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The Honolulu Advertiser

Posted on: Friday, January 11, 2002

State wants to close OCCC, build two new prisons

By Kevin Dayton
Advertiser Capitol Bureau Chief

After a decade of frustration in the search for an acceptable site for a new state prison, officials now say the state must find sites for two new lockups.

Gov. Ben Cayetano is asking lawmakers for $1.5 million to develop plans to close the O'ahu Community Correctional Center in Kalihi and build a larger jail elsewhere on O'ahu.

A budget summary released yesterday also requests $1.5 million to plan for a new 1,000-bed "treatment facility" for convicts on the Big Island. Cayetano and Department of Public Safety Director Ted Sakai said that no site has been selected for the facility.

Most of OCCC was built in the early 1980s, and a prison consultant hired by the state predicted in 1991 that with proper maintenance the modules there should "provide adequate service" until 2031.

But Sakai said OCCC was poorly designed, overcrowded and sits on a 16-acre site that doesn't offer enough room for expansion. The facility design also makes it difficult to segregate inmates who are admitted with contagious diseases such as tuberculosis.

OCCC, which was designed to hold 954 inmates, now has more than 1,100, Sakai said. Most live in nine concrete housing modules connected by corridors, but more than 230 inmates are housed outside the main complex in wooden buildings that have "used up their usefulness," Sakai said.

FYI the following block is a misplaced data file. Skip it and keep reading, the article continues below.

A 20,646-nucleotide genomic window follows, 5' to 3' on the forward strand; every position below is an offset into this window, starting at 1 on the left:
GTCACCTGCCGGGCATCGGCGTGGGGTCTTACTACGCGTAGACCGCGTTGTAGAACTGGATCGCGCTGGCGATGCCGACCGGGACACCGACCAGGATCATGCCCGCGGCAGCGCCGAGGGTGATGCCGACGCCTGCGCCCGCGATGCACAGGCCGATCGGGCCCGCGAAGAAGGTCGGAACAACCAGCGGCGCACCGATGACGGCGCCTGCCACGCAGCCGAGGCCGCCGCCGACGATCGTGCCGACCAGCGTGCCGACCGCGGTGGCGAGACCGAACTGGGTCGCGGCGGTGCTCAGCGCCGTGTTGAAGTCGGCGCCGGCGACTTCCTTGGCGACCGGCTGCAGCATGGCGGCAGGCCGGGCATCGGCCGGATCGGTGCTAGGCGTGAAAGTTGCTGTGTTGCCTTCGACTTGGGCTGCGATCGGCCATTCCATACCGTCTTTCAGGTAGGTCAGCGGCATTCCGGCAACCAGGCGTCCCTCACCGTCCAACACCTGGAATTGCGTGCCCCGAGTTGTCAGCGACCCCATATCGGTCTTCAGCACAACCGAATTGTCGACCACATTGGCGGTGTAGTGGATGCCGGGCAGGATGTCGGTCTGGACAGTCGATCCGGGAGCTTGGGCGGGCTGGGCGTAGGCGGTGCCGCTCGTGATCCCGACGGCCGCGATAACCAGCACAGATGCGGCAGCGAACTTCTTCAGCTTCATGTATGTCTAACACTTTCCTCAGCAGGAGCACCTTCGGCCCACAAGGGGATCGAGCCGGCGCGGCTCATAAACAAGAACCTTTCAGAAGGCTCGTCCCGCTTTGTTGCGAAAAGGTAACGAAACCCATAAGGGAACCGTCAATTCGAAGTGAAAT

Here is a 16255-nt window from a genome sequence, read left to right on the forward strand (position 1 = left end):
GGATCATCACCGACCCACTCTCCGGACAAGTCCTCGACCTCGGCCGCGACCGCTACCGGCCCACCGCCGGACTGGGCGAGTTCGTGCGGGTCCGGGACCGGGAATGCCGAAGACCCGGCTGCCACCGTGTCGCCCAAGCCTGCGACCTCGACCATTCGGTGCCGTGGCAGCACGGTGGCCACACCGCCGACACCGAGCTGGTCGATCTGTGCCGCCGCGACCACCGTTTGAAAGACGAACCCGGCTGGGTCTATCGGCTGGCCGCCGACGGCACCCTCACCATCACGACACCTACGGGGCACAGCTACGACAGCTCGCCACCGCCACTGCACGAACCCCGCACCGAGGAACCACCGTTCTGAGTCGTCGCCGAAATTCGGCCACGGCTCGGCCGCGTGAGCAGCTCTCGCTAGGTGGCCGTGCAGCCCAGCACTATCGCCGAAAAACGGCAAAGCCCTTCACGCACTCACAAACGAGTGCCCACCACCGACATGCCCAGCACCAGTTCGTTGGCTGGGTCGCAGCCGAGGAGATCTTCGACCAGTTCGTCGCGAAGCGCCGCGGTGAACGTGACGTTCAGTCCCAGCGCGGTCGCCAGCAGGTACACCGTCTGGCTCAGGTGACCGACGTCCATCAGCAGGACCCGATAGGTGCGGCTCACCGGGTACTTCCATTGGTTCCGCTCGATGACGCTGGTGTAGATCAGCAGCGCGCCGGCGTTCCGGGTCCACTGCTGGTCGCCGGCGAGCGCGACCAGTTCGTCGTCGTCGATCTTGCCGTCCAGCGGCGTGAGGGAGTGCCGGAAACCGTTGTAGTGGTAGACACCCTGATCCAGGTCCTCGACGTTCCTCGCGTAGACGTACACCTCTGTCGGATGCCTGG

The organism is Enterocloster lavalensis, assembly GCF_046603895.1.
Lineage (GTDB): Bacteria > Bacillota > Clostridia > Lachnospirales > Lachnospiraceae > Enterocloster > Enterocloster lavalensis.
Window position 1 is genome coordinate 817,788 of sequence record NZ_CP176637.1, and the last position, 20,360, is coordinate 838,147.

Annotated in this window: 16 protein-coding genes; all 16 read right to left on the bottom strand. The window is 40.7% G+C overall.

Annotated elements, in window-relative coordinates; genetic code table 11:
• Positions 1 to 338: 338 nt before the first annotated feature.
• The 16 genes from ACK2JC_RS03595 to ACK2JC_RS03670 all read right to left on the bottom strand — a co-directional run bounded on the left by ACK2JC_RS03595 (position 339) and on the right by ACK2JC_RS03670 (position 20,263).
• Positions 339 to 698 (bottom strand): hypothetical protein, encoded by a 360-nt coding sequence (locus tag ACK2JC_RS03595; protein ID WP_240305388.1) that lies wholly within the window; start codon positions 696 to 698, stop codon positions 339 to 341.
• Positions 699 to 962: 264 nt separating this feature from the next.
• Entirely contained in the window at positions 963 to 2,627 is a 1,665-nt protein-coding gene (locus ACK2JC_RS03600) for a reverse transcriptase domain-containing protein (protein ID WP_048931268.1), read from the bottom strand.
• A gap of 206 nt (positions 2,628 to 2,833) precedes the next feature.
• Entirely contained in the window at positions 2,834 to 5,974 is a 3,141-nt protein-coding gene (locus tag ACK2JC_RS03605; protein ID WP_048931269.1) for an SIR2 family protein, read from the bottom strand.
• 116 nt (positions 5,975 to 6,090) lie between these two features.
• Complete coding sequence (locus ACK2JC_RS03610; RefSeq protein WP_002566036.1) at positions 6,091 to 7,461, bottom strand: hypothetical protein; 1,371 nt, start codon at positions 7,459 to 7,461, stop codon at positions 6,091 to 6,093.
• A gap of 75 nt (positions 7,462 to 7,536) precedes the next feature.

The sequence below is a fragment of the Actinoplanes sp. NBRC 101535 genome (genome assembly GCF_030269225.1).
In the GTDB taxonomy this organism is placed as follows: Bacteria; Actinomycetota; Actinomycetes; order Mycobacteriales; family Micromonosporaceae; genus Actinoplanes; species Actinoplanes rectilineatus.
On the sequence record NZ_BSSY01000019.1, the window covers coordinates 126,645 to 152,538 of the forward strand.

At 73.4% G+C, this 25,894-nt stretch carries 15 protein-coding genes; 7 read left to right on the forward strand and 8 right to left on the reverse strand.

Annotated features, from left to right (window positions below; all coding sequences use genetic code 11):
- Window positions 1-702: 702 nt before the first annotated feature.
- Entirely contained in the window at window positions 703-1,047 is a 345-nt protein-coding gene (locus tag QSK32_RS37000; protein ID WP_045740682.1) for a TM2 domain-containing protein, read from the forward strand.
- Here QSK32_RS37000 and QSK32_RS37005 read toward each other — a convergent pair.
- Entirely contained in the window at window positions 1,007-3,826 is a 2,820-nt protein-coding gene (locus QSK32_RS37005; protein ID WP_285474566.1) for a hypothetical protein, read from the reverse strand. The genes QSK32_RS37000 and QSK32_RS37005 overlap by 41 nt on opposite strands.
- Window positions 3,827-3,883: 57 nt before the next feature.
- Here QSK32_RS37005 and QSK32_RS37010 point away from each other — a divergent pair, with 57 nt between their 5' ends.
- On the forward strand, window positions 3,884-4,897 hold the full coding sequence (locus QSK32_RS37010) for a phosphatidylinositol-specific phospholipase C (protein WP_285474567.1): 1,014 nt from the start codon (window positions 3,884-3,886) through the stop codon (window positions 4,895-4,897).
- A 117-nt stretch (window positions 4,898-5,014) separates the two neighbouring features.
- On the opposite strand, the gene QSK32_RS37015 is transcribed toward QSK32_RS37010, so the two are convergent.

He said he did not know what a new jail would cost or where to put it. "We've got to start somewhere. It's simply to start the process," he said.

Replacing OCCC will take five years or more, and finding a new site will be "a challenge," Sakai said.

Prisoners at OCCC are either awaiting trial or serving sentences of less than one year, and inmates frequently must be shuttled to and from court appearances. That means the replacement jail would have to be built on O'ahu near the urban core or near a major highway, Sakai said.

State Rep. Nestor Garcia, chairman of the House Public Safety and Military Affairs Committee, said the Kalihi site has "outlived its usefulness" and should be relocated to the more isolated Waiawa area.

"It worked in the old days, when OCCC was at the edge of town, but now you've got all this development around it," he said. "When you have some kind of incident there, you get the neighborhood all up in arms."

The proposed treatment facility on the Big Island is the latest in a string of attempts to expand available prison space in Hawai'i. The state has 1,250 inmates serving time in privately operated prisons on the Mainland because there is no room for them in state-run prisons here.

At various times the Cayetano administration has considered building new prisons for Hawai'i inmates in Arizona, at King's Landing on the Big Island, in Ka'u, and near the Hilo airport.

The state also spent more than $2.8 million in the late 1990s preparing plans and environmental reports for a proposed new 2,300-bed prison at Kulani on the Big Island, but lawmakers never put up money to build it.

Sakai said the state is now talking to a private prison operator who might build and operate the project on state land. The 1,000 new medium- and minimum-security beds would allow the state to bring most of the inmates on the Mainland back to Hawai'i.

"I'll believe it when we cut the maile lei," said Garcia, D-37th (Waipahu, Crestview), "but I'll support it as far as I can take it."